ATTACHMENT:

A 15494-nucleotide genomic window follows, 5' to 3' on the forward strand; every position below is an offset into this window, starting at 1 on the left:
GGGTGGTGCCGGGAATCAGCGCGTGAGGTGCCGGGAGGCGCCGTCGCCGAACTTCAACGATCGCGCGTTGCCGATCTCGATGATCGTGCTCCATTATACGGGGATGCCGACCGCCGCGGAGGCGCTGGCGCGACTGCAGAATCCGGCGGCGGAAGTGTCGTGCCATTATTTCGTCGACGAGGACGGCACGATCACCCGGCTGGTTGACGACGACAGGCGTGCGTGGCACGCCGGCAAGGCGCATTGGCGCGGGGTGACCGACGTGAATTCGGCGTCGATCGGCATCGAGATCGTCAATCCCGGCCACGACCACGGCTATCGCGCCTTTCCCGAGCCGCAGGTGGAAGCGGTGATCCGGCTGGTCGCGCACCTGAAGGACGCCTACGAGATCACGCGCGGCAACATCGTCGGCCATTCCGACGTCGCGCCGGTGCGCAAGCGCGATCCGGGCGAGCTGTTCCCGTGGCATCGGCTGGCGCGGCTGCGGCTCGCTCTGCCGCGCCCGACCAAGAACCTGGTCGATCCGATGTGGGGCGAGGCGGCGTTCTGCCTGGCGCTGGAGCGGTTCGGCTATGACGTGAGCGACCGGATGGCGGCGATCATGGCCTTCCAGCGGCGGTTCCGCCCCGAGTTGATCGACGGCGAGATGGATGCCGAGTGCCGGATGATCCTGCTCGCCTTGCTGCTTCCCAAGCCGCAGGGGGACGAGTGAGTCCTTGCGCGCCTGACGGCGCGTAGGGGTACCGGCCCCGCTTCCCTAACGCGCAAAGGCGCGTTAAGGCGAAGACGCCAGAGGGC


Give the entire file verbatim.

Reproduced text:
A 15494-nucleotide genomic window follows, 5' to 3' on the forward strand; every position below is an offset into this window, starting at 1 on the left:
GGGTGGTGCCGGGAATCAGCGCGTGAGGTGCCGGGAGGCGCCGTCGCCGAACTTCAACGATCGCGCGTTGCCGATCTCGATGATCGTGCTCCATTATACGGGGATGCCGACCGCCGCGGAGGCGCTGGCGCGACTGCAGAATCCGGCGGCGGAAGTGTCGTGCCATTATTTCGTCGACGAGGACGGCACGATCACCCGGCTGGTTGACGACGACAGGCGTGCGTGGCACGCCGGCAAGGCGCATTGGCGCGGGGTGACCGACGTGAATTCGGCGTCGATCGGCATCGAGATCGTCAATCCCGGCCACGACCACGGCTATCGCGCCTTTCCCGAGCCGCAGGTGGAAGCGGTGATCCGGCTGGTCGCGCACCTGAAGGACGCCTACGAGATCACGCGCGGCAACATCGTCGGCCATTCCGACGTCGCGCCGGTGCGCAAGCGCGATCCGGGCGAGCTGTTCCCGTGGCATCGGCTGGCGCGGCTGCGGCTCGCTCTGCCGCGCCCGACCAAGAACCTGGTCGATCCGATGTGGGGCGAGGCGGCGTTCTGCCTGGCGCTGGAGCGGTTCGGCTATGACGTGAGCGACCGGATGGCGGCGATCATGGCCTTCCAGCGGCGGTTCCGCCCCGAGTTGATCGACGGCGAGATGGATGCCGAGTGCCGGATGATCCTGCTCGCCTTGCTGCTTCCCAAGCCGCAGGGGGACGAGTGAGTCCTTGCGCGCCTGACGGCGCGTAGGGGTACCGGCCCCGCTTCCCTAACGCGCAAAGGCGCGTTAAGGCGAAGACGCCAGAGGGC